Page 00000003 It was found that the pitch was dominated by some higher partial than the fundamental, as seen in Fig 2. For Ai, the mean pitch contour followed the sixth partial. The pitch was judged equal to the frequency of the sixth partial divided by six. With increasing fundamental frequency, the number of the dominating partial came down. For G3 and A4, the third partial was dominant, and the second one dominated for C66. The dominant partial pitch estimate as well as the fundamental frequency of the test tone are shown by dashed lines. The mean pitch judgments are shown by solid lines. It is seen that the judged pitch separates from the estimate at the highest values of B and drops towards the fundamental. In this area the pitch judgment was very hard, since individual partials started to segregate from the complex. Note Tukey HSD Blower Bupper A1 1.19 Hz 0.0012 0.0040 G3 2.46 Hz 0.0029 0.0071 A4 3.17 HZ 0.0013 0.0052 Cý6 12.6 Hz 0.0069 0.0153 Table 2: The data analysis results for the studied notes. The Tukey Honestly significant difference, and the relevant range of the dominant partial pitch estimation (Bower, and Bppe,,). ity. In an earlier study, pitch corrections were needed when the timbral effect was studied. To compare the audibility of pitch and timbre effects, a straight line fit was made to model the lower boundary of significant pitch increase Blower as a function of fundamental frequency. The result was "X I.................. S57 -56--?55 54 205 2 -200 - c 4..- o-.-07 In(Blower) = 0.4591n(f) - 8.62 (3) For the detection threshold of differences in timbre the corresponding straight line fit was made in (Jirveliinen et al. 1999): ln(Btimbre) = 2.54 In(f) - 24.6 (4) The lines are shown together in the upper plot of Fig. 3. It can be seen that at low fundamental frequencies, the difference in timbre is perceived at much lower values of B than the pitch difference. At higher fundamental frequencies, the lines approach each other, and the slopes suggest that they might even cross at a still higher frequency. This would mean that at fundamental frequencies greater than 2000 Hz, the pitch increase should be compensated even if the timbral differences could be ignored. 10-4 10-3 10-2 10-2 Inharmonicity coefficient B Figure 2: Estimation of the pitch according to the dominant partial. Mean of the pitch judgments (solid lines), fundamental frequency (o), and the pitch estimate (*). The pitch estimates top to bottom: (f6/6), (f3/3), (f3/3), and (f2/2). The relevant range of the dominant partial pitch estimate as a function of B was approximated statistically by using the Tukey HSD measure. The lower limit was the B value where the judged pitch had increased at least by one HSD, and the upper limit was where the judged pitch was one HSD lower than the estimate. Below the lower limit there would be no significant pitch increase, and above the upper limit the pitch judgment would be ambiguous. The limits are summarized in Table 2. One of the main objectives of this study was to find out the relation of pitch and timbre effects of inharmonic 102 Fundamental frequency [Hz] Figure 3: Top: Straight line fits to the limit of significant pitch difference Blower (upper line) and the detection threshold of timbral effects (lower line). Bottom: The relevant range of dominant partial pitch estimation (Blower and Bppe). 4. DISCUSSION Pitch compensation might be necessary in string instrument synthesis if inharmonicity is partly ignored. Another field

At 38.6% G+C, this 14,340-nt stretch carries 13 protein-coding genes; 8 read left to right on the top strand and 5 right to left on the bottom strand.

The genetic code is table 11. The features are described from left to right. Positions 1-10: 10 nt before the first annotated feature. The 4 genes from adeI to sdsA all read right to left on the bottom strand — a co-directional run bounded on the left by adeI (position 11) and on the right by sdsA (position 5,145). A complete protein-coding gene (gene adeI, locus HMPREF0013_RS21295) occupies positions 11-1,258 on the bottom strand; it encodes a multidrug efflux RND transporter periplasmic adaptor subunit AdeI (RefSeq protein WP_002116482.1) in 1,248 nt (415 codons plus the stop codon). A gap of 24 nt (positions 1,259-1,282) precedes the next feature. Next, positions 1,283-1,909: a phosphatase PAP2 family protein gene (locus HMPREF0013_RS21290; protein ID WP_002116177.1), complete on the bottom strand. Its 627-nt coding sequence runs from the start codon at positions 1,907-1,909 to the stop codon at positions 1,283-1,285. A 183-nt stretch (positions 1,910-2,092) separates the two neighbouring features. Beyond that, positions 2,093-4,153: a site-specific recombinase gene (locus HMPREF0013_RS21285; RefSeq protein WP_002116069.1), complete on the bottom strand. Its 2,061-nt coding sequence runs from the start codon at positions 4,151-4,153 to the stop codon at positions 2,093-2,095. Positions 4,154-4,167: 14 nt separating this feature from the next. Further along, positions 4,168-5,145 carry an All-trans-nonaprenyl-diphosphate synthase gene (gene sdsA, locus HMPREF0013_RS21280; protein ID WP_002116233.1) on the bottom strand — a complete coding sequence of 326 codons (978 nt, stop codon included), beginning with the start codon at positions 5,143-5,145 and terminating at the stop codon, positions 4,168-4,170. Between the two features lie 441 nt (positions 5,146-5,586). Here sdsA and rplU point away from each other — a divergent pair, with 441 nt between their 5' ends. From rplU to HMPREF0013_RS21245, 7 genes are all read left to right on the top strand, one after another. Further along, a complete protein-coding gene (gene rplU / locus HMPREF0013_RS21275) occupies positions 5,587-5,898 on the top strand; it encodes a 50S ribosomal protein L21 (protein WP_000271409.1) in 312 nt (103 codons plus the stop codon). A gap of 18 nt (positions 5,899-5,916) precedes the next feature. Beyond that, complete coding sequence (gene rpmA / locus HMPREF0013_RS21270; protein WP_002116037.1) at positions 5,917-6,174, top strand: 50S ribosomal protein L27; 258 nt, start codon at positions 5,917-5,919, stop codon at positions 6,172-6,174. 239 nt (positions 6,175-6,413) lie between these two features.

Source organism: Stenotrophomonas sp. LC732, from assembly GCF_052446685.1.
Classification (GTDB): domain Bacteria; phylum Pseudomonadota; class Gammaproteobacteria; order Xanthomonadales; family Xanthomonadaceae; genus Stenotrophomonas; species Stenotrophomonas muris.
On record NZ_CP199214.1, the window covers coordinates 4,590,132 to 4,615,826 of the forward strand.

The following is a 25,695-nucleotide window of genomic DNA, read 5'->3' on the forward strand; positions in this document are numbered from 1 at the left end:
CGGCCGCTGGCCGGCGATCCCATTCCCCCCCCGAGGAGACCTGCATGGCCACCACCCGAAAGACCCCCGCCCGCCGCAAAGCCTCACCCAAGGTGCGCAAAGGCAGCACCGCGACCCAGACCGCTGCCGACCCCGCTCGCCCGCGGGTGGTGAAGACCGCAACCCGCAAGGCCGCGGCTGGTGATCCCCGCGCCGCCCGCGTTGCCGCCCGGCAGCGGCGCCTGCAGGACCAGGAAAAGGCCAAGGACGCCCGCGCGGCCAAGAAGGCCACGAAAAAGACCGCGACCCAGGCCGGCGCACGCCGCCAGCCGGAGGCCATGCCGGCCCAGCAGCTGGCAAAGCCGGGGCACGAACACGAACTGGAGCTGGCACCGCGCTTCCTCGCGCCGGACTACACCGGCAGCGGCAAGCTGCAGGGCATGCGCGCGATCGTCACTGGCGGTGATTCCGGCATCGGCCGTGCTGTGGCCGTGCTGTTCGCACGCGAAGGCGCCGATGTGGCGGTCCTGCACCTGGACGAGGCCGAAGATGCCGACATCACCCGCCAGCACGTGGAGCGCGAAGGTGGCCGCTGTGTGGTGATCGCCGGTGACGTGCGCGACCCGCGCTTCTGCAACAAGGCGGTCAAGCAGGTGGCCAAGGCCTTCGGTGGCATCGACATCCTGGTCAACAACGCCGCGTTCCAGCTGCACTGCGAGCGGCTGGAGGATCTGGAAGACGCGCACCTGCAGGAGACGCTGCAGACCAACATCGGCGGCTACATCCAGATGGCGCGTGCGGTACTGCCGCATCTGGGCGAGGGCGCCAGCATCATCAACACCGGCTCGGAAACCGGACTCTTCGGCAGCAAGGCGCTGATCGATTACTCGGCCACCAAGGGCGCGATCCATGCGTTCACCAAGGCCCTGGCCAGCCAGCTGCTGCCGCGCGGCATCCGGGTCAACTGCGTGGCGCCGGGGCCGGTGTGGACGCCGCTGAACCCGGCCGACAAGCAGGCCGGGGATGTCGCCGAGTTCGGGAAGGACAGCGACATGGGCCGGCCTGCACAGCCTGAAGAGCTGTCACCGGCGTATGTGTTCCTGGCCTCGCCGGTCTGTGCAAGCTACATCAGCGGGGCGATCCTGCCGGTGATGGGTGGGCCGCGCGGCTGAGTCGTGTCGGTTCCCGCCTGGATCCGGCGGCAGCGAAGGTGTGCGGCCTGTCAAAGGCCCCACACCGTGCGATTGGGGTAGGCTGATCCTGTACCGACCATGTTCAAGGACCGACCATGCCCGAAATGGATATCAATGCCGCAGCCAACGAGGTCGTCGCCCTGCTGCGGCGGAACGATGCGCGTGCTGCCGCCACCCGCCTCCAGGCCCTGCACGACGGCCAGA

Page 00000004 of application is the synthesis of very inharmonic sounds. In both cases, corrections are needed to maintain the musical scale. Typical values of B for piano strings lie roughly between 0.00005 for low bass tones and 0.015 for the high treble tones (Conklin 1999). In the bass range, pitch corrections are surely unnecessary, even though it would be needed to implement the effect of inharmonicity on timbre. In the highest treble, the situation might be the opposite. The results suggest that the threshold for detecting timbral differences is very close to the threshold of detecting pitch differences at high fundamental frequencies. It is possible that the thresholds cross each other at approximately 2000 Hz. In that case the pitch effect should be compensated for even if the timbral effect was inaudible. According to the current results, compensating for the pitch differences between harmonic and inharmonic synthetic tones is not too complicated. We have presented lower boundaries for the B parameter, below which no significant pitch effect was observed, and shown how the average pitch judgments follow some of the higher partials. More accurate models are needed to cover the entire pitch range of the piano, however. Our results are consistent with the previous research that was discussed in the introduction. In the work of Moore et al. (1985), Dai (2000), and the pitch models of Terhardt, Stoll & Seewann (1982) and Goldstein (1973), it is stated that the pitch percept is based on only the lowest partials. This is also seen from our tests with 6 and 12 partials. The results were similar regardless of the number of harmonics. However, previous research disagrees on the dominance of individual partials. Our results with systematically mistuned sounds are nearest to those of Dai (2000), who suggested that the dominant partials are around 600 Hz in frequency. We found that the dominant partial number decreased with increasing fundamental frequency. At the lowest fundamental, the pitch judgment followed an estimate given by the sixth partial, while at the highest fundamental, the second partial was dominant. However, we found no absolute dominance of the 600 Hz region. The pitch judgment was strongly dominated by only one partial, until at high values of B the fundamental became dominant as well. The earlier models of dominance (Moore et al. (1985) and Terhardt et al. (1982)) state that the pitch is a weighted average of several components. This suggests some further research. It also remains a future task to find out to what degree the pitch effect and the timbral effect are independent of each other. While the pitch only depends on the lowest partials, the timbral effect apparently strengthens as the number of partials increases. The detection of a change in timbre seems to be related to the higher unresolvable partials, but surely the lower partials have an effect as well. 5. ACKNOWLEDGMENTS The financial support of Pythagoras graduate school, Nokia Research Center, and the Academy of Finland is gratefully acknowledged. The authors also wish to thank Mr. Aki Hairma for the listening test software. 6. REFERENCES Conklin, H. A. (1999), 'Generation of partials due to nonlinear mixing in stringed instruments', J. Acoust. Soc. Am. 105(1), 536-545. Dai, H. (2000), 'On the relative influence of individual harmonics on pitch judgment', J. Acoust. Soc. Am. 107(2), 953-959. Fletcher, H., Blackham, E. D. & Stratton, R. (1962), 'Quality of piano tones', J. Acoust. Soc. Am. 34(6), 749 -761. Goldstein, J. L. (1973), 'An optimum processor theory for the central formation of the pitch of complex tones', J. Acoust. Soc. Am. 77(5), 1496-1516. Jairvelainen, H., Vilimiki, V. & Karjalainen, M. (1999), Audibility of inharmonicity in string instrument sounds, and implications to digital sound synthesis, in 'Proc. Int Comp. Music Conf. (ICMC'99)', Beijing, China, pp. 359-362. Lattard, J. (1993), 'Influence of inharmonicity on the tuning of a piano - measurements and mathematical simulation', J. Acoust. Soc. Am. 94(1), 46-53. Lehman, R. S. (1991), Statistics and research design in the behavioral sciences, Wadsworth Publishing Company. Martin, D. & Ward, W. (1961), 'Subjective evaluation of musical scale temperament in pianos', J. Acoust. Soc. Am. 33(5), 582-585. Mathews, M. V. & Pierce, J. R. (1980), 'Harmony and nonharmonic partials', J. Acoust. Soc. Am. 68(5), 1252 -1257. Moore, B. C., Glasberg, B. R. & Peters, R. W. (1985), 'Relative dominance of individual partials in determining the pitch of complex tones', J. Acoust. Soc. Am. 77(5), 1853-1860. Slaymaker, F. H. (1970), 'Chords from tones having stretched partials', J Acoust. Soc. Am. 47(6), 1569 -1571. Terhardt, E., Stoll, G. & Seewann, M. (1982), 'Pitch of complex signals according to virtual pitch theory: Test, examples, and predictions', J. Acoust. Soc. Am. 71(3), 671-678.